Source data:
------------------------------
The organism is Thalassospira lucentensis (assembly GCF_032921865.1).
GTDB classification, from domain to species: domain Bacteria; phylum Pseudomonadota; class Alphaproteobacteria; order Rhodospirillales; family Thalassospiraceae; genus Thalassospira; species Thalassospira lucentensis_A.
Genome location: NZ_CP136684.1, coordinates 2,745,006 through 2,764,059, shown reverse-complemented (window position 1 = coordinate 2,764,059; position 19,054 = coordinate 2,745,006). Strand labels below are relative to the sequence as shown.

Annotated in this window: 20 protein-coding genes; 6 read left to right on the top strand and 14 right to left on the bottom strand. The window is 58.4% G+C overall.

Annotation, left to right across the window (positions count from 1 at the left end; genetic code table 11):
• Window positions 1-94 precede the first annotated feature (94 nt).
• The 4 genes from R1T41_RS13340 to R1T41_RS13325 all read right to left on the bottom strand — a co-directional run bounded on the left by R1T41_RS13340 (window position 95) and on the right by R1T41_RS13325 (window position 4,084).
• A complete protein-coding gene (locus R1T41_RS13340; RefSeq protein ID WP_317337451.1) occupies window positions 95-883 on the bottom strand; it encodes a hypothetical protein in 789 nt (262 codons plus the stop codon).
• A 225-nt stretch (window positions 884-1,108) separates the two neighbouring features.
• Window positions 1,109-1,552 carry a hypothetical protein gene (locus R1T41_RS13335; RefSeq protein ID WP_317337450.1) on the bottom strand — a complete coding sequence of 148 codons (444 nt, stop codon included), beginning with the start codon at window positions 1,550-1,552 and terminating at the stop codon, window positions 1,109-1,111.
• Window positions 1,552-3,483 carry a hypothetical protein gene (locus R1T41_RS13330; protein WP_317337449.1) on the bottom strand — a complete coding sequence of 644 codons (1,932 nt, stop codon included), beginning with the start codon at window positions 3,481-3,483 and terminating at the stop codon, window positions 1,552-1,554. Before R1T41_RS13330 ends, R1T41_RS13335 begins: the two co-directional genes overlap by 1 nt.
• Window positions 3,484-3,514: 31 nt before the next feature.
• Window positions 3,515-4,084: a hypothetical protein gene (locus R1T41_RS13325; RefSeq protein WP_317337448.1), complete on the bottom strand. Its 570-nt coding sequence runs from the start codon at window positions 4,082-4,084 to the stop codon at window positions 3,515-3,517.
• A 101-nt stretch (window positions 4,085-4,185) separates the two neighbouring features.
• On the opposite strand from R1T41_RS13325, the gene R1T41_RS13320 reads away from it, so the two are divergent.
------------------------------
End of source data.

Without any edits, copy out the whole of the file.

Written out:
The organism is Thalassospira lucentensis (assembly GCF_032921865.1).
GTDB classification, from domain to species: domain Bacteria; phylum Pseudomonadota; class Alphaproteobacteria; order Rhodospirillales; family Thalassospiraceae; genus Thalassospira; species Thalassospira lucentensis_A.
Genome location: NZ_CP136684.1, coordinates 2,745,006 through 2,764,059, shown reverse-complemented (window position 1 = coordinate 2,764,059; position 19,054 = coordinate 2,745,006). Strand labels below are relative to the sequence as shown.

Annotated in this window: 20 protein-coding genes; 6 read left to right on the top strand and 14 right to left on the bottom strand. The window is 58.4% G+C overall.

Annotation, left to right across the window (positions count from 1 at the left end; genetic code table 11):
• Window positions 1-94 precede the first annotated feature (94 nt).
• The 4 genes from R1T41_RS13340 to R1T41_RS13325 all read right to left on the bottom strand — a co-directional run bounded on the left by R1T41_RS13340 (window position 95) and on the right by R1T41_RS13325 (window position 4,084).
• A complete protein-coding gene (locus R1T41_RS13340; RefSeq protein ID WP_317337451.1) occupies window positions 95-883 on the bottom strand; it encodes a hypothetical protein in 789 nt (262 codons plus the stop codon).
• A 225-nt stretch (window positions 884-1,108) separates the two neighbouring features.
• Window positions 1,109-1,552 carry a hypothetical protein gene (locus R1T41_RS13335; RefSeq protein ID WP_317337450.1) on the bottom strand — a complete coding sequence of 148 codons (444 nt, stop codon included), beginning with the start codon at window positions 1,550-1,552 and terminating at the stop codon, window positions 1,109-1,111.
• Window positions 1,552-3,483 carry a hypothetical protein gene (locus R1T41_RS13330; protein WP_317337449.1) on the bottom strand — a complete coding sequence of 644 codons (1,932 nt, stop codon included), beginning with the start codon at window positions 3,481-3,483 and terminating at the stop codon, window positions 1,552-1,554. Before R1T41_RS13330 ends, R1T41_RS13335 begins: the two co-directional genes overlap by 1 nt.
• Window positions 3,484-3,514: 31 nt before the next feature.
• Window positions 3,515-4,084: a hypothetical protein gene (locus R1T41_RS13325; RefSeq protein WP_317337448.1), complete on the bottom strand. Its 570-nt coding sequence runs from the start codon at window positions 4,082-4,084 to the stop codon at window positions 3,515-3,517.
• A 101-nt stretch (window positions 4,085-4,185) separates the two neighbouring features.
• On the opposite strand from R1T41_RS13325, the gene R1T41_RS13320 reads away from it, so the two are divergent.